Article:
British authorities warned against large gatherings ahead of the European Football Championship 2020 final on Sunday, fearing the type of fast-spreading viral delta that has led to a worldwide outbreak.
Many countries have had to reimpose restrictions while fighting outbreaks accelerated by the variant – which was first detected in India – while also trying to ramp up vaccinations to allow their economies to reopen.
London hosts, Sunday, more than 60,000 fans at Wembley Stadium, in the Euro 2020 final, which has been postponed due to the virus, the largest crowd in a British football stadium since the beginning of the epidemic, as England faces Italy.
Authorities are particularly concerned about the dangers of large gatherings in fan zones and pubs across England to watch the country’s first appearance in a major football final in more than half a century.
“London continues to have a public health crisis,” Deputy Assistant Commissioner of the Metropolitan Police, Lawrence Taylor, said Saturday, urging people to stay socially distancing.
British Prime Minister Boris Johnson has indicated he intends to ease all remaining restrictions in England on July 19, but infection rates are rising again across Britain – spurred by the delta formula.
His government has argued that with more than 85 percent of adults receiving at least one injection, the link between infection, hospitalization and mortality has been broken.
But many scientists are deeply uncomfortable with easing all remaining rules, including social distancing and legal requirements for the wearing of masks on public transportation and indoors.
As England’s players left their base at St George’s Park on Saturday, a large group of jubilant fans lined the road, none of them seen wearing masks in videos and photos tweeted by the team.
Health experts have expressed concerns that Euro 2020 events could become too prevalent throughout the tournament, particularly in Britain and Russia due to the delta variable.
“It is possible, and even likely, that very few areas of the UK affected will find themselves infected by fans returning from London,” Antoine Flaholt told AFP before the final.
Authorities in Denmark, Finland and Scotland have reported injuries among fans after attending European matches.
The known global death toll of COVID-19 has crossed four million, with the battle complicated by the emergence of variables that have accelerated the outbreak even in countries that have managed to overcome the early stages of the epidemic.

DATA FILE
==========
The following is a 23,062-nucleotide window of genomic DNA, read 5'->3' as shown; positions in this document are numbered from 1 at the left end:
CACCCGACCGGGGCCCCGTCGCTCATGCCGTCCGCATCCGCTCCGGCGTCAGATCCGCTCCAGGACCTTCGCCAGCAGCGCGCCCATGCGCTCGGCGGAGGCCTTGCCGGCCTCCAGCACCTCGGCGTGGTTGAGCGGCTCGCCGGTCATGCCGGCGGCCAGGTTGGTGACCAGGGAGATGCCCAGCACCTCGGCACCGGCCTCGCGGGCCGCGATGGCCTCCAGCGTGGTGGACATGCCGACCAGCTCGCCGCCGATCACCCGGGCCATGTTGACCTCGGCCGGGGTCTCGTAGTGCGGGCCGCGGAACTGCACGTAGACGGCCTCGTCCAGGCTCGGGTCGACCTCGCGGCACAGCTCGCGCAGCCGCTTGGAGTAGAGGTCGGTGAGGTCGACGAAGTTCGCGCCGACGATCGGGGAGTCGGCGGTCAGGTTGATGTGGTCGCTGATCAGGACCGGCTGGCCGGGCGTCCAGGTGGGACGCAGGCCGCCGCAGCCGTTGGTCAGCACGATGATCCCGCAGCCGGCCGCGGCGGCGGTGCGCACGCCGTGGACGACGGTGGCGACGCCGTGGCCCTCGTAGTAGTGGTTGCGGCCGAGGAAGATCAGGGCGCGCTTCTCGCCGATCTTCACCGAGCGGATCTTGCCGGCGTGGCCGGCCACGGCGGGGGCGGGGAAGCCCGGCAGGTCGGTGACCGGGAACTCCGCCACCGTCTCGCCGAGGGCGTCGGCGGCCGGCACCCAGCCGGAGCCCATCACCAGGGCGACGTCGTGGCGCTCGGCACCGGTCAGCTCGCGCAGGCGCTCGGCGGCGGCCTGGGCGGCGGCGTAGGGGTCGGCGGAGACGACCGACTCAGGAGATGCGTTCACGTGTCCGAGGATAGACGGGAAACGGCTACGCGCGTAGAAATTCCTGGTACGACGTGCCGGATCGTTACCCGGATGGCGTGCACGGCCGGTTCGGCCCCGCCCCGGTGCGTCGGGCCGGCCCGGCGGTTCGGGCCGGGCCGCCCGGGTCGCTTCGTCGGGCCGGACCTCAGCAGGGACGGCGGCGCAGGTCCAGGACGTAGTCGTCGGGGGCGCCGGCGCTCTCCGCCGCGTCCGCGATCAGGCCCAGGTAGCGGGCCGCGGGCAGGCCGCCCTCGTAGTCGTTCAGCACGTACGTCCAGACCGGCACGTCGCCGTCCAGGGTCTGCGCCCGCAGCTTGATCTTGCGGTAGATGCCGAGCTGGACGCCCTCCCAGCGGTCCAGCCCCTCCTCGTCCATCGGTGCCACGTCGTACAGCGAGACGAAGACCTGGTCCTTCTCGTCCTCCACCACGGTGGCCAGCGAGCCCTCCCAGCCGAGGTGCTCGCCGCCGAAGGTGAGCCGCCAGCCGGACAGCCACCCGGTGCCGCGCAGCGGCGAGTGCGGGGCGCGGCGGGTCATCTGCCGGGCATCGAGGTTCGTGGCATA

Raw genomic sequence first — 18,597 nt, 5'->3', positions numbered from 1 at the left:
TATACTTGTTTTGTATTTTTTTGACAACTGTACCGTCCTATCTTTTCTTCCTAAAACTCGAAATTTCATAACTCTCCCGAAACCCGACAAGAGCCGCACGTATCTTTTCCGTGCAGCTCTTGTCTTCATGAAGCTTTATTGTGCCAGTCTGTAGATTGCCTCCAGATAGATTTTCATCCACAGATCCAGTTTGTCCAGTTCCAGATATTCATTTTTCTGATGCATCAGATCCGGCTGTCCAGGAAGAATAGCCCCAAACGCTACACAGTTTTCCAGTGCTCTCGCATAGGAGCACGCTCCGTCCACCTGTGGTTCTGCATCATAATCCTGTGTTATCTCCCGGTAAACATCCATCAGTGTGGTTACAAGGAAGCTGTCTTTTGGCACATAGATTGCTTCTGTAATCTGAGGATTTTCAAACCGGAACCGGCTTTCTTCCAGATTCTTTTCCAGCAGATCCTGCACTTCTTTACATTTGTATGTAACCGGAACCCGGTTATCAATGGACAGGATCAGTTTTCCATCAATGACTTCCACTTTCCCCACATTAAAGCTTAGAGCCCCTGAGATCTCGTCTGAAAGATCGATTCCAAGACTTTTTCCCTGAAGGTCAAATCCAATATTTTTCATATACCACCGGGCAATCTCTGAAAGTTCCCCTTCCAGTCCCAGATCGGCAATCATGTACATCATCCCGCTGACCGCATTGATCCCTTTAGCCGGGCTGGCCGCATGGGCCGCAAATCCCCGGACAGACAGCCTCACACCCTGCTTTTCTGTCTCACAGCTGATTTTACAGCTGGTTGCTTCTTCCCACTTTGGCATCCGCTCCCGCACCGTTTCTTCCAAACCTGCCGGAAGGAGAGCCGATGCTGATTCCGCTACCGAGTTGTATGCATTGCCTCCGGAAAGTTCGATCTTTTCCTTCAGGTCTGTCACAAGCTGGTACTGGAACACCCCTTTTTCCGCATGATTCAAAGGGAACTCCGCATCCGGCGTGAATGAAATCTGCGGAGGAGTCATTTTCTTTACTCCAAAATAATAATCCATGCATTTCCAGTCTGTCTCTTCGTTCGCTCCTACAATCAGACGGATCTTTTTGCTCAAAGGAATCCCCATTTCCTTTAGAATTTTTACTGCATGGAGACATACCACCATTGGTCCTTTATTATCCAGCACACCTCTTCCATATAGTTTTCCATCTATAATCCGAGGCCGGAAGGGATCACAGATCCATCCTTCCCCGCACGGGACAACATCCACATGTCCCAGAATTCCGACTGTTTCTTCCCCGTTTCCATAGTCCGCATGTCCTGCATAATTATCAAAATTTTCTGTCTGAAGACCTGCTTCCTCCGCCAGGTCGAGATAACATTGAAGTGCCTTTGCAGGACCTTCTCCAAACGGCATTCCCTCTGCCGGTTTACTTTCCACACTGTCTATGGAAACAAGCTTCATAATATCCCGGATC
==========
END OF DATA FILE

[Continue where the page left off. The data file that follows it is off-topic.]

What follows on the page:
Australia, where restrictions in a number of cities were recently reimposed, on Sunday announced the first virus-related death in the Sydney outbreak.
It came as authorities warned that the situation in Sydney was expected to deteriorate, as Australia’s largest city entered its third week of lockdown and its residents were largely unvaccinated.
“Tomorrow and the next few days will be much, much worse, much worse than what we have seen today,” said Gladys Berejiklian, premier of the state of New South Wales, of which Sydney is the capital.
South Korea, which has been seen as a model for responding to COVID-19, was set to tighten restrictions from Monday in and around the capital, Seoul, after daily new infections reached their highest level since the start of the epidemic.
The Asia Pacific region has seen a spike in cases in a number of countries, with Thailand, Indonesia, Pakistan and Vietnam imposing new restrictions as a result.
The rapid spread of the delta variant across Asia, Africa and Latin America is revealing a severe shortage of vaccine supplies for some of the world’s poorest and most vulnerable populations.
It is also a major obstacle for economies hoping to get back on track after the pandemic has hit them.
“We are very concerned about the delta variable and other variables that could emerge and threaten the recovery,” US Treasury Secretary Janet Yellen said Sunday after a G20 meeting in Venice, Italy.
“We are a connected global economy, what happens in any part of the world affects all other countries.”
The less fortunate parts of the world are expected to suffer this economic blow the most.
That impact has been in focus in Guatemala’s home town of San Martin Jilotepec, where shops are closed and streets deserted as some 90,000 people are booked from Thursday to Sunday to curb the spread of the virus.
For the townspeople, the short curbs didn’t come without a cost.
Resident Bartolome Chocoj said: “We have payments to pay, to rent and to support the children.
“If we’re not going to die from COVID, we’re going to die of starvation.”
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